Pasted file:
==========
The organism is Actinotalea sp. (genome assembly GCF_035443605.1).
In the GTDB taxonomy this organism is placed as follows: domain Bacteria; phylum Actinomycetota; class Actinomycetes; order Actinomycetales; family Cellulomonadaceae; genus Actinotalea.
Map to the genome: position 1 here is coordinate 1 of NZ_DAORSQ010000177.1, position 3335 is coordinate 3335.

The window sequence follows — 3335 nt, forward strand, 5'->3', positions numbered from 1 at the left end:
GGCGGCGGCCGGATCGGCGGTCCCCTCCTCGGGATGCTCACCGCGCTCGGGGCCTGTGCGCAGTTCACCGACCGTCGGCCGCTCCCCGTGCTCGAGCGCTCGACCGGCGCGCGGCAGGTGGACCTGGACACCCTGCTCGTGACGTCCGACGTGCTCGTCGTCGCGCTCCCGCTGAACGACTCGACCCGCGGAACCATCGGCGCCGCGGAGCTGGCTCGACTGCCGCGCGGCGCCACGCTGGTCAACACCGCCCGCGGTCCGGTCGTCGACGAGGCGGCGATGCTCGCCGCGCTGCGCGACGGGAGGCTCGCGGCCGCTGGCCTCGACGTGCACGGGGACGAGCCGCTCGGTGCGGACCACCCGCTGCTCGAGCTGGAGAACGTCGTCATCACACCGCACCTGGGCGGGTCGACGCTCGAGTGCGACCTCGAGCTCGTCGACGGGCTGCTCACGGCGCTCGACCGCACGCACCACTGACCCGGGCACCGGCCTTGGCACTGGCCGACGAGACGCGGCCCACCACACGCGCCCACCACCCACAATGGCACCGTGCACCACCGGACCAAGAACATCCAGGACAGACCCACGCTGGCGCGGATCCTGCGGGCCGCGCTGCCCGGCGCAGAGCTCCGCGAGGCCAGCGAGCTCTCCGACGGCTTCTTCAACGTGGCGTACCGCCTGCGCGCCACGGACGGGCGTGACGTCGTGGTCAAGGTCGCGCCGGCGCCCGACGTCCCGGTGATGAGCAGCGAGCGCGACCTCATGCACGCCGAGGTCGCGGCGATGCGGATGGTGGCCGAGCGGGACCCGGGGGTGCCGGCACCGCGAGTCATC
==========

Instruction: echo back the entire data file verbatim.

The organism is Actinotalea sp. (genome assembly GCF_035443605.1).
In the GTDB taxonomy this organism is placed as follows: domain Bacteria; phylum Actinomycetota; class Actinomycetes; order Actinomycetales; family Cellulomonadaceae; genus Actinotalea.
Map to the genome: position 1 here is coordinate 1 of NZ_DAORSQ010000177.1, position 3335 is coordinate 3335.

The window sequence follows — 3335 nt, forward strand, 5'->3', positions numbered from 1 at the left end:
GGCGGCGGCCGGATCGGCGGTCCCCTCCTCGGGATGCTCACCGCGCTCGGGGCCTGTGCGCAGTTCACCGACCGTCGGCCGCTCCCCGTGCTCGAGCGCTCGACCGGCGCGCGGCAGGTGGACCTGGACACCCTGCTCGTGACGTCCGACGTGCTCGTCGTCGCGCTCCCGCTGAACGACTCGACCCGCGGAACCATCGGCGCCGCGGAGCTGGCTCGACTGCCGCGCGGCGCCACGCTGGTCAACACCGCCCGCGGTCCGGTCGTCGACGAGGCGGCGATGCTCGCCGCGCTGCGCGACGGGAGGCTCGCGGCCGCTGGCCTCGACGTGCACGGGGACGAGCCGCTCGGTGCGGACCACCCGCTGCTCGAGCTGGAGAACGTCGTCATCACACCGCACCTGGGCGGGTCGACGCTCGAGTGCGACCTCGAGCTCGTCGACGGGCTGCTCACGGCGCTCGACCGCACGCACCACTGACCCGGGCACCGGCCTTGGCACTGGCCGACGAGACGCGGCCCACCACACGCGCCCACCACCCACAATGGCACCGTGCACCACCGGACCAAGAACATCCAGGACAGACCCACGCTGGCGCGGATCCTGCGGGCCGCGCTGCCCGGCGCAGAGCTCCGCGAGGCCAGCGAGCTCTCCGACGGCTTCTTCAACGTGGCGTACCGCCTGCGCGCCACGGACGGGCGTGACGTCGTGGTCAAGGTCGCGCCGGCGCCCGACGTCCCGGTGATGAGCAGCGAGCGCGACCTCATGCACGCCGAGGTCGCGGCGATGCGGATGGTGGCCGAGCGGGACCCGGGGGTGCCGGCACCGCGAGTCATC